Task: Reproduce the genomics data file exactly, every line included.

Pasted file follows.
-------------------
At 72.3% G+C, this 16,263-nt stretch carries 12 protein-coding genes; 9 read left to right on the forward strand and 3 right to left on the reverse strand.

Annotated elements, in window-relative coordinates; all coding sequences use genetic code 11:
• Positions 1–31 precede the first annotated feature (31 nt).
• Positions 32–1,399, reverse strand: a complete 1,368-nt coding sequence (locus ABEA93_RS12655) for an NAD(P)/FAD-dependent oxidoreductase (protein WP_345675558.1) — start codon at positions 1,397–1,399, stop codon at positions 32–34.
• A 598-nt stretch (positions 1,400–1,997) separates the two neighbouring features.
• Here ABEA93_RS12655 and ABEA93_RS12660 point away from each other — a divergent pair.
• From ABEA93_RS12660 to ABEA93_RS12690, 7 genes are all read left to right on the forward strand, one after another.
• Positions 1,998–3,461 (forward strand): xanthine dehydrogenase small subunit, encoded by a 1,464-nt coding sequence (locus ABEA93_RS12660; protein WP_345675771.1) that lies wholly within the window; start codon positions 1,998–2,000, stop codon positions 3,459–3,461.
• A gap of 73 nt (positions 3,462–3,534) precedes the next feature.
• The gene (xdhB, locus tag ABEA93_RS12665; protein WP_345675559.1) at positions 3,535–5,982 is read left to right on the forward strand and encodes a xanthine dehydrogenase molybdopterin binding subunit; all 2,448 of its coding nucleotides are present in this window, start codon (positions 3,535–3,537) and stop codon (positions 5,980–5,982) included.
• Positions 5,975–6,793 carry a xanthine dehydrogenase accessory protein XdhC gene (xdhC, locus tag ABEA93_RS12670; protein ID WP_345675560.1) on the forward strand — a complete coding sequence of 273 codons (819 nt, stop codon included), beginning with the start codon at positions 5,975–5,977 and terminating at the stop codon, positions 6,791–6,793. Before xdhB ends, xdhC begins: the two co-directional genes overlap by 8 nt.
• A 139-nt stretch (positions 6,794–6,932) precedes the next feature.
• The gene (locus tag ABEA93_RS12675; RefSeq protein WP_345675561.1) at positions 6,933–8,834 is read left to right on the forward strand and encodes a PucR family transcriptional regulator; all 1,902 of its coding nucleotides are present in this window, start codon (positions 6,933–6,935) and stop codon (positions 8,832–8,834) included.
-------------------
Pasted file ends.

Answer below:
At 72.3% G+C, this 16,263-nt stretch carries 12 protein-coding genes; 9 read left to right on the forward strand and 3 right to left on the reverse strand.

Annotated elements, in window-relative coordinates; all coding sequences use genetic code 11:
• Positions 1–31 precede the first annotated feature (31 nt).
• Positions 32–1,399, reverse strand: a complete 1,368-nt coding sequence (locus ABEA93_RS12655) for an NAD(P)/FAD-dependent oxidoreductase (protein WP_345675558.1) — start codon at positions 1,397–1,399, stop codon at positions 32–34.
• A 598-nt stretch (positions 1,400–1,997) separates the two neighbouring features.
• Here ABEA93_RS12655 and ABEA93_RS12660 point away from each other — a divergent pair.
• From ABEA93_RS12660 to ABEA93_RS12690, 7 genes are all read left to right on the forward strand, one after another.
• Positions 1,998–3,461 (forward strand): xanthine dehydrogenase small subunit, encoded by a 1,464-nt coding sequence (locus ABEA93_RS12660; protein WP_345675771.1) that lies wholly within the window; start codon positions 1,998–2,000, stop codon positions 3,459–3,461.
• A gap of 73 nt (positions 3,462–3,534) precedes the next feature.
• The gene (xdhB, locus tag ABEA93_RS12665; protein WP_345675559.1) at positions 3,535–5,982 is read left to right on the forward strand and encodes a xanthine dehydrogenase molybdopterin binding subunit; all 2,448 of its coding nucleotides are present in this window, start codon (positions 3,535–3,537) and stop codon (positions 5,980–5,982) included.
• Positions 5,975–6,793 carry a xanthine dehydrogenase accessory protein XdhC gene (xdhC, locus tag ABEA93_RS12670; protein ID WP_345675560.1) on the forward strand — a complete coding sequence of 273 codons (819 nt, stop codon included), beginning with the start codon at positions 5,975–5,977 and terminating at the stop codon, positions 6,791–6,793. Before xdhB ends, xdhC begins: the two co-directional genes overlap by 8 nt.
• A 139-nt stretch (positions 6,794–6,932) precedes the next feature.
• The gene (locus tag ABEA93_RS12675; RefSeq protein WP_345675561.1) at positions 6,933–8,834 is read left to right on the forward strand and encodes a PucR family transcriptional regulator; all 1,902 of its coding nucleotides are present in this window, start codon (positions 6,933–6,935) and stop codon (positions 8,832–8,834) included.